7-28-14 Update: There they were, at 10,000 feet on the remote and rugged slopes of the Mauna Kea volcano on the big island of Hawaii, running their robot through the same volcanic soil NASA uses to test space rovers. “This was otherworldly,” said Jim Heise, the faculty adviser for Cyclone Space Mining. Six teams of students from across the country mined soil in what was billed as the first “World Cup” of robotic space mining sponsored by Hawaii’s Pacific International Space Center for Exploration Systems. During the July 21-25 competition, Cyclone Space Mining continued to demonstrate the strength of its robot miner, taking first in the Best Design and Innovation Award and second in the Mining Award. In 40 minutes of mining, the Iowa Staters finished just 40 pounds short of the winning team from West Virginia University. The new competition also taught the team some lessons for the annual NASA contest in Florida. “There is so much we learned and so much we need to go through,” Heise said. “We do know we have an excellent design, but we did learn we need to do more with driver training.” On the flight home, in fact, he said students discussed how they could build an even better mining robot.
5-27-14 Update: A disappointing first round in the mining arena kept Cyclone Space Mining from defending its NASA title. But, the team still made its presence known at the NASA Robotic Mining Competition at Florida’s Kennedy Space Center. The Iowa Staters will forever be the contest’s first team to successfully run a fully autonomous mining robot. The result of that run was a huge haul of 500 autonomy points and the contest’s first-ever Caterpillar Autonomy Award. “It’s historic,” said Jim Heise, the team’s faculty adviser. “This is not easy. NASA has been working on full autonomy for eight years.” One result of that impressive run was an invitation to the first “World Cup” of robotic space mining. The international competition will be July 21-25 at the University of Hawaii at Hilo. The invitation has Heise and team members scrambling to check schedules, contact sponsors, raise funds and coordinate logistics. “The team is very proud of its performance,” Heise said. “The students are disappointed they couldn’t defend the Joe Kosmo Award, but they also understand their historic performance.”
AMES, Iowa – Even though other teams have started to copy some of their winning ideas, the student-engineers of Cyclone Space Mining feel good about defending last year’s NASA championship.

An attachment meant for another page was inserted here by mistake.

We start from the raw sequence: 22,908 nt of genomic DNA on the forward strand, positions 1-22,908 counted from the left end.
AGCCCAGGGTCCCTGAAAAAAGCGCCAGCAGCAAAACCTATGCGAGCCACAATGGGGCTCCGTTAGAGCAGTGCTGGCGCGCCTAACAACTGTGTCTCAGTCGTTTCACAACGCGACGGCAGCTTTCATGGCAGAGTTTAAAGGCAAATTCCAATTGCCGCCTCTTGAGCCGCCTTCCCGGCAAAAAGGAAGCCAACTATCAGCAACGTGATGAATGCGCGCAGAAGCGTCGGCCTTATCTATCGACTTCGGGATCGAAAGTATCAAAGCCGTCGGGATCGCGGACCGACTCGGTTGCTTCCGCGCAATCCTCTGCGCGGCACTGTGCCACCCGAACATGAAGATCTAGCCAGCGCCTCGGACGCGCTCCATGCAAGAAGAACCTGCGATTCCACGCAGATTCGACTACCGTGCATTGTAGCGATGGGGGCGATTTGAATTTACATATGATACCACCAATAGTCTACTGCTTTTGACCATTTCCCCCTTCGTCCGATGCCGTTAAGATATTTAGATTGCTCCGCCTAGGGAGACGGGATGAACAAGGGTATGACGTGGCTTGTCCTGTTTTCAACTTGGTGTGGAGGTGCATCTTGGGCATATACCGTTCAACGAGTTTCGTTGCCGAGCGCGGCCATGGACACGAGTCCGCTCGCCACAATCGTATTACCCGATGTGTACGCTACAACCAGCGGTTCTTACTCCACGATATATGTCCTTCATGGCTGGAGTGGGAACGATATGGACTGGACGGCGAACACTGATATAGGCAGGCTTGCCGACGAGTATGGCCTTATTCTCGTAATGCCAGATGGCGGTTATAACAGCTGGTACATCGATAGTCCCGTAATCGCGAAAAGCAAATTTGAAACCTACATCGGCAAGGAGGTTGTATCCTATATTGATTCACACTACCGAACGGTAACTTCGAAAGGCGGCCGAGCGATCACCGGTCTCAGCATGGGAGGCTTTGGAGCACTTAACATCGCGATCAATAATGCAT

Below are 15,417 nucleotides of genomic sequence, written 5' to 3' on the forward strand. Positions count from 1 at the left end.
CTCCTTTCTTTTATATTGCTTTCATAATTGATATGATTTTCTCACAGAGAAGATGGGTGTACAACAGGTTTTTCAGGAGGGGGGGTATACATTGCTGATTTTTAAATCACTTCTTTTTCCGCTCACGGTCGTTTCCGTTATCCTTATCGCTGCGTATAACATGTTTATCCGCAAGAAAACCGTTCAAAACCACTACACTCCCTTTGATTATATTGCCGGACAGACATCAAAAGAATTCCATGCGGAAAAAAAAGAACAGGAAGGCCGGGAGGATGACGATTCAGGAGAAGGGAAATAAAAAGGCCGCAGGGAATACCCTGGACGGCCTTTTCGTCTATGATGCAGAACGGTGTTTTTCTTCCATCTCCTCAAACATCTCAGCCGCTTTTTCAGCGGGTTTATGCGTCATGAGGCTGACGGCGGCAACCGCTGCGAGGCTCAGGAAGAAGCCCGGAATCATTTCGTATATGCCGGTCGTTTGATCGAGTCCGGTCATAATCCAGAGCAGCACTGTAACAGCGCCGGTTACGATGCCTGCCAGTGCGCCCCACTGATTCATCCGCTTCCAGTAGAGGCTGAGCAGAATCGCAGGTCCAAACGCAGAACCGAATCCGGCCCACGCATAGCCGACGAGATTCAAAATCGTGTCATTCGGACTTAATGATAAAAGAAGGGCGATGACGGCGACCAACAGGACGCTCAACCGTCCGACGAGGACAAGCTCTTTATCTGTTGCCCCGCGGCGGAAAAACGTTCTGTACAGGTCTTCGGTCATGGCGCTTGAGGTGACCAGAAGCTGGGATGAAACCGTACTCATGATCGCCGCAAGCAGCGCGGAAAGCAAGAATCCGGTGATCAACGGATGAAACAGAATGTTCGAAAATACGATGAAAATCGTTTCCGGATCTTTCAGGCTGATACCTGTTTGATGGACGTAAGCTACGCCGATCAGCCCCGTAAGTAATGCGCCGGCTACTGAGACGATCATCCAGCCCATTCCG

“That’s all right,” David Peiffer, a junior in industrial engineering from Marion and the president of Iowa State’s robotic mining club, said of the copycat teams. “We've had issues in the past and we've learned from them. We’ve improved.”
Iowa State’s team will show off its latest improvements May 19-23 during the NASA Robotic Mining Competition at the Kennedy Space Center Visitor Complex in Florida. The annual competition challenges university teams to design and build robots capable of maneuvering across a simulated Martian landscape while digging, collecting and dumping loads of gritty, dusty soil.
Last year, Iowa State’s team brought home the grand prize, the Joe Kosmo Award for Excellence.
This year’s robot should be able to beat last year’s champ, said Brian Jend, a May graduate in mechanical engineering from Fitchburg, Wisconsin, and a project director for the space mining team.
That’s because the new machine is lighter, more functional and could even operate on its own. Peiffer and Jend said the improvements are in the details: lighter plastic for the machine’s 20 wheels, a track system connected by wires instead of belts, a better angle for the aluminum scoops that dig up the soil, a collection bin that’s easier to fill and dump.
And then there’s autonomous operation, a major goal for the team that’s worth a big bonus of 500 points.
Last year’s team came close, but had to fall back to remote control when the robot settled on a slope, tilting the machine and throwing its laser-guided control system over its target.
Jend said the team’s solution is an oscillating laser that should find its target, even if the robot hits a big slope.
“If you can run entirely autonomously and collect the minimum amount of material, you’d almost certainly win,” Peiffer said.
Jim Heise, a senior lecturer in mechanical engineering and the team’s faculty adviser, said the NASA contest is a great way for students to learn some engineering and get noticed by companies.
“They are a highly motivated bunch of students, from freshmen all the way to seniors,” he said. “They love working with NASA. And the level of hands-on work makes them excellent engineers – a lot of companies seek them out for internships and full-time jobs.”
The team’s experience and recent success has certainly created some confidence around the team’s workshop. The student-engineers aren’t really worried about copycats or defending last year’s title:
“It’s a different contest every year,” Jend said. “There might be pressure if I wasn’t confident about what we’ve built.”